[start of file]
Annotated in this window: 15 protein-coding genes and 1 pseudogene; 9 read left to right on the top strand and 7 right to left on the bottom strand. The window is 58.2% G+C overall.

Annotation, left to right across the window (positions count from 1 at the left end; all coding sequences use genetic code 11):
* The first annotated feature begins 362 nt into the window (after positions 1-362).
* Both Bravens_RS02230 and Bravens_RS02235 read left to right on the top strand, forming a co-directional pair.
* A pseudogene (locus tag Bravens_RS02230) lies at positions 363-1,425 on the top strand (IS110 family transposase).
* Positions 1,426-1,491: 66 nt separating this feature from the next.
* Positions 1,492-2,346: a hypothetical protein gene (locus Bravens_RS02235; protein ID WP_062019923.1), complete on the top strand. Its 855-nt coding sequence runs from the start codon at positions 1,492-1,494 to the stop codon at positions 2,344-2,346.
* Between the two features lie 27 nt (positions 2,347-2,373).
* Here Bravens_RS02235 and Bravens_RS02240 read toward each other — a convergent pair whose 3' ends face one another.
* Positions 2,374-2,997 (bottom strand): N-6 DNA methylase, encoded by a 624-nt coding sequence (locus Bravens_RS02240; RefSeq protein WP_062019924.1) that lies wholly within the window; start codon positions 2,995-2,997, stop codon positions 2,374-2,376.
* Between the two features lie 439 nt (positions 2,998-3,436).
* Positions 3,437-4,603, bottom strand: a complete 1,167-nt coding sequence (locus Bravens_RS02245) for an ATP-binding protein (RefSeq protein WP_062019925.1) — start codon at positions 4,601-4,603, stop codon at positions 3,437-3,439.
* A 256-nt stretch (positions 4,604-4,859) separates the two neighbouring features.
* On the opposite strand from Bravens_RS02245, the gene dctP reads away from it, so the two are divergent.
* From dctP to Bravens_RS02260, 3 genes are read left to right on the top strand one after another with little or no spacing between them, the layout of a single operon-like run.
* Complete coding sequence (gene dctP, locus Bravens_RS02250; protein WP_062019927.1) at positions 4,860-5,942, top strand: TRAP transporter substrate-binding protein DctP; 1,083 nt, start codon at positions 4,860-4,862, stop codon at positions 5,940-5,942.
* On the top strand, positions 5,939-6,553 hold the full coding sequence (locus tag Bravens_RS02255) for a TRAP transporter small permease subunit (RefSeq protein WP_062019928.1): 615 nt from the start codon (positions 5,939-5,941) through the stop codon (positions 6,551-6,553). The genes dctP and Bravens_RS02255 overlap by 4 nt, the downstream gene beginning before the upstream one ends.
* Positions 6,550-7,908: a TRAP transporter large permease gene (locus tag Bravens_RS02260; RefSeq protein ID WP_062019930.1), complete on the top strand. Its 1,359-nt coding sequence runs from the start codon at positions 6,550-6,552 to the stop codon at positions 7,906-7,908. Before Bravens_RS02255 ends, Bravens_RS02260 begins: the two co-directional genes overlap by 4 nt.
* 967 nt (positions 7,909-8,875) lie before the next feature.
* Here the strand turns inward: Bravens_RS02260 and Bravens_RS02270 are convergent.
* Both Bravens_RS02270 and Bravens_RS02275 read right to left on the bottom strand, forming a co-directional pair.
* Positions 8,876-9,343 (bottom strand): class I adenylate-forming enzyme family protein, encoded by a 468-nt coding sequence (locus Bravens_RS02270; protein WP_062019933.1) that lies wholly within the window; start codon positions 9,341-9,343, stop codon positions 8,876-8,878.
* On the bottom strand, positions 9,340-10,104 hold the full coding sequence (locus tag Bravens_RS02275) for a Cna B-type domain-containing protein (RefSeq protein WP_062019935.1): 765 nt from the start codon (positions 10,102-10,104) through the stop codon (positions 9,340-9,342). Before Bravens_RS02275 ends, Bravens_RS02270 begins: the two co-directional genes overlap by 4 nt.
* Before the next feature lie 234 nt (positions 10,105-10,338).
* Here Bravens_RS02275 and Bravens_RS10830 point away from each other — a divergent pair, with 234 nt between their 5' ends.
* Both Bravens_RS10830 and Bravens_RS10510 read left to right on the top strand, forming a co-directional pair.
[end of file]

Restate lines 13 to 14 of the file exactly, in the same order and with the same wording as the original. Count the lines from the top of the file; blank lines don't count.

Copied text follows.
* A 256-nt stretch (positions 4,604-4,859) separates the two neighbouring features.
* On the opposite strand from Bravens_RS02245, the gene dctP reads away from it, so the two are divergent.